That notice is soo annoying. I've been getting that today when trying to connect to my laptop PC. Yet for some reason, I can connect to my other desktop PC fine....mainstreetmark said:I can see the machines on the Network, but when I enter a valid username and pasword, I get "The Alias could not be found" (I paraphrase, but you know the error I mean).
not true, there are some very praising articles that show up especially whenever new hardware is releasedMacSA said:Anyone that reads the MacBytes.com News Discussion section of these forums would end up never switching to Mac..its always full of very negative Mac stories.
looklost said:After supplying IT support to my family and friends for the last 5 years I realized that most people don't know or want to spend the time to learn how to operate a computer. That being said I will still recommend apple to people I know, being the better platform, having less problems, and easier to fix.
I agree with you 110%. I also own a wintel box at home and work on one at at my job. I don't think I know alot about windows inter-workings and whenever someone asks about a problem they are having I usually keep my opinions to myself. But when I hear others offer up windows solutions, they never sound like they would be a solution to the problem, more like standard run thru procedures, and usually the person comments later how what he was told "didn't fix the problem".PlaceofDis said:BINGO!!
so i think if you are willing to learn about your computer, it becomes easier with a Mac because there are more people out there who are willing to help you learn, thus giving you more resources
PlaceofDis said:ok so the only problem he points out is that he cant backup though his IT department, but does he point out any other problems that he has had in the year of using his powerbook?? hmm.....
i dont really know what the point of this article was
1. Be serious: Software update works, unlike the Windows "equivalent"SiliconAddict said:OK. Let me shoot you a few.
1. Patches. You now have to manage an alternate platform in your environment. Joy.
2. Inventory. Enterprise tools like Blue Current and System Management Server dont run on a Mac. So you will need to manage your Macs through other software.
3. Most helpdesks have support scripts designed around one platform: Windows. They now need to design new SOPs for the Mac for their helpdesk. More joy.
4. The Mac is a virtually unknown platform in the enterprise. You throw it into that environment and lets see seasoned techs support it. All those *nix and Windows geeks out there, including me, would be lost the first time someone came up to us with an issue about a Mac. So theres more training involved there which equals $$$.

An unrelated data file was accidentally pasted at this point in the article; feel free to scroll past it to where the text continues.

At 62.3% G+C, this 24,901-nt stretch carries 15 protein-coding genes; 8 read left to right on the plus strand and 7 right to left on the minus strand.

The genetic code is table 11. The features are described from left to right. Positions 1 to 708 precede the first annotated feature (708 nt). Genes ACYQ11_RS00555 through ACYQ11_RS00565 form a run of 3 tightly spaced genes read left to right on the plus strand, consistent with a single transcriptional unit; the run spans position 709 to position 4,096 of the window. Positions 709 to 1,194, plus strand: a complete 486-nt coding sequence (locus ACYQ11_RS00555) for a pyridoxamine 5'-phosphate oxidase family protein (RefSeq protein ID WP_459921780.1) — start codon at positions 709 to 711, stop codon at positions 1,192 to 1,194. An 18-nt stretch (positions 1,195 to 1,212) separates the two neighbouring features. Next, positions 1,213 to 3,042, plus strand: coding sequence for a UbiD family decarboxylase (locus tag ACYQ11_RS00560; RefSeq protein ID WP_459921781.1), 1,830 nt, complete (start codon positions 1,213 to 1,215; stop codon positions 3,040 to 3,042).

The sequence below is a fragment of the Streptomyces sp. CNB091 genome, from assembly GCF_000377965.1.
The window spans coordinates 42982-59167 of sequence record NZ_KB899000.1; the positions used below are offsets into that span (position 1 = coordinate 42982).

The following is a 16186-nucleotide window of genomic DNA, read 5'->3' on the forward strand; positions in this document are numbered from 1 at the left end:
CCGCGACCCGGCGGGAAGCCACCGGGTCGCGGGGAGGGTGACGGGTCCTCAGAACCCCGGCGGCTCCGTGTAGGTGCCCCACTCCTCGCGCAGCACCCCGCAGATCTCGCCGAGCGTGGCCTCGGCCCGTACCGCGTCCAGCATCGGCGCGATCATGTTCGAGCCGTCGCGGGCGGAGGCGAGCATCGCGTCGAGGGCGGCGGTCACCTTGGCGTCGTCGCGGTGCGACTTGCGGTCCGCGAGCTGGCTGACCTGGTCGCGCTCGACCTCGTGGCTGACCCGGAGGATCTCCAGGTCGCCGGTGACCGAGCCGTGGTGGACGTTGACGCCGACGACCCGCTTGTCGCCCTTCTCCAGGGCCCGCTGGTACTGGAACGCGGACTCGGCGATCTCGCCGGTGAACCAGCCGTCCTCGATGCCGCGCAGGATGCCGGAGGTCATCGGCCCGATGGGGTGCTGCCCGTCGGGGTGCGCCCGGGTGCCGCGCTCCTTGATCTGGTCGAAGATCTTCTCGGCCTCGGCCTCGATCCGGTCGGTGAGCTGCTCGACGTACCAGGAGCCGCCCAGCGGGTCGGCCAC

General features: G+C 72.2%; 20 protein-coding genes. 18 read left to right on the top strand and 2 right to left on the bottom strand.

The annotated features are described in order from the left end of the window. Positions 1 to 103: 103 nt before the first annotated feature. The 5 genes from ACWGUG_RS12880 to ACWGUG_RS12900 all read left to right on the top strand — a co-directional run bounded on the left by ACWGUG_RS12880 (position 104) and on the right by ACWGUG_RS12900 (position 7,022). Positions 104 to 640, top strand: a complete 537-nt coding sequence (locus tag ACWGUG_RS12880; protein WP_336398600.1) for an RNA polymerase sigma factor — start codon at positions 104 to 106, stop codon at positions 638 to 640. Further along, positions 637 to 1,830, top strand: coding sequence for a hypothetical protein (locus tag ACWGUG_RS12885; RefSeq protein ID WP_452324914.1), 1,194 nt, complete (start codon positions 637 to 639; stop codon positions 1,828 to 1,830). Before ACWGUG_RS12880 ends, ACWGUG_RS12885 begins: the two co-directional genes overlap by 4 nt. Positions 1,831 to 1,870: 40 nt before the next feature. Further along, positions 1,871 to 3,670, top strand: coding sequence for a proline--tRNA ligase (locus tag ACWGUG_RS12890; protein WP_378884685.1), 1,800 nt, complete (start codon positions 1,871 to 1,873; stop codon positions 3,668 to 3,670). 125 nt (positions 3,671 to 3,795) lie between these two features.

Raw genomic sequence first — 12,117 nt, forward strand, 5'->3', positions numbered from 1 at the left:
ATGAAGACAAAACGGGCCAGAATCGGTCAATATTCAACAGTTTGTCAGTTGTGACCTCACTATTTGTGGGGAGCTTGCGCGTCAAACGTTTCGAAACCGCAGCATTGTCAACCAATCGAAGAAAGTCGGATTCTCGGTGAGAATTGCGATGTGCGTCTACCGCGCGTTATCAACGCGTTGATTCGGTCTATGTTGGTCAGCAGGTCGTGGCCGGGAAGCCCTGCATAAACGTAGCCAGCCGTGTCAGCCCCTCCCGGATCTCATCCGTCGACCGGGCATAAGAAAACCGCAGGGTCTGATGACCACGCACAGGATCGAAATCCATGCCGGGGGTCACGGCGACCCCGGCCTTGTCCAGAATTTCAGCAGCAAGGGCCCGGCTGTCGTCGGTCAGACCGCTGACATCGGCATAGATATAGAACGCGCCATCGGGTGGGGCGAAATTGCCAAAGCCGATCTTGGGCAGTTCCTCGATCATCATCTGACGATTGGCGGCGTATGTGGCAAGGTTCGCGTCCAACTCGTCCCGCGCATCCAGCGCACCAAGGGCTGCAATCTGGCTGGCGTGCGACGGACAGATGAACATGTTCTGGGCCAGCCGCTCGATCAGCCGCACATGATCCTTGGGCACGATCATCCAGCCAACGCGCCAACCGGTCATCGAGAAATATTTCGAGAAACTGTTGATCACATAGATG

Really? Its obvious that you've had your head in the sand every time Apple has release a SP. As an example 10.2.8.....bring back any memories? How about some of the issues that users had with 10.3.x the early updates in the 2-5 range. Don't be dense. Apple's patches can FUBAR a system just as easily as MS's and frankly the tools and utilities that are out there to distribute patches to windows machines blows away Apple's.cwtnospam said:1. Be serious: Software update works, unlike the Windows "equivalent"
More denseness. You missed the point of the entire article didn't you. Its about supporting a single Mac or multiple Macs in an already est infrastructure. Go back and read the article...you are embarrassing yourself.2. Other software. What a concept! It's not like there is no "other software" available. Much of it is better on the Mac.
True..doesn't change the fact that this is how most helpdesks are setup. What are you going to make this justification to the CIO of Best Buy? Love to hear his response. You deal with the hand you are dealt and the fact remains that most call in helpdesks use scripts.3. Helpdesk personnel who need scripts are no help at all. Those are the people who make life difficult for end users on any platform.
4. This I have the least sympathy for. Any Unix geek who can't handle OS X is no Unix geek. Ever heard of the terminal? As for Windows geeks, switching over a decent percentage of PCs to Macs means that you will need fewer of them, and that's a good thing.
<OT>...and what irritates me is that the UK gov fund 'IT' stuff, and some IT guy uses M$SQL server technology and the damn website expects to see IE 6.0 and higher...and no matter what, you can't access this stuff on a Mac without pretending to be a windows machine.Blue Velvet said:What irritates me is that 'IT' has become synonymous with Microsoft/PCs.
... and this is because Apple conceded the corporate market to Microsoft for so many years and promoted the Mac as the machine for the rest of us, those of us who thought different. Apple courted the counter-culture, and reaped the dismissal of the corporate standards makers.Blue Velvet said:What irritates me is that 'IT' has become synonymous with Microsoft/PCs.
Not really - it's more a self-perpetuating loop. There are PCs in use in businesses than Macs, hence there are more jobs in maintaining PCs. So anyone in IT would want experience in PC maintenance, since they are more likely to get work if they lose their present job.Lacero said:IT departments don't like Macs because Windows/PC bring in business for them. And it's a vast conspiracy among IT professionals to always support the platform that requires constant maintenance.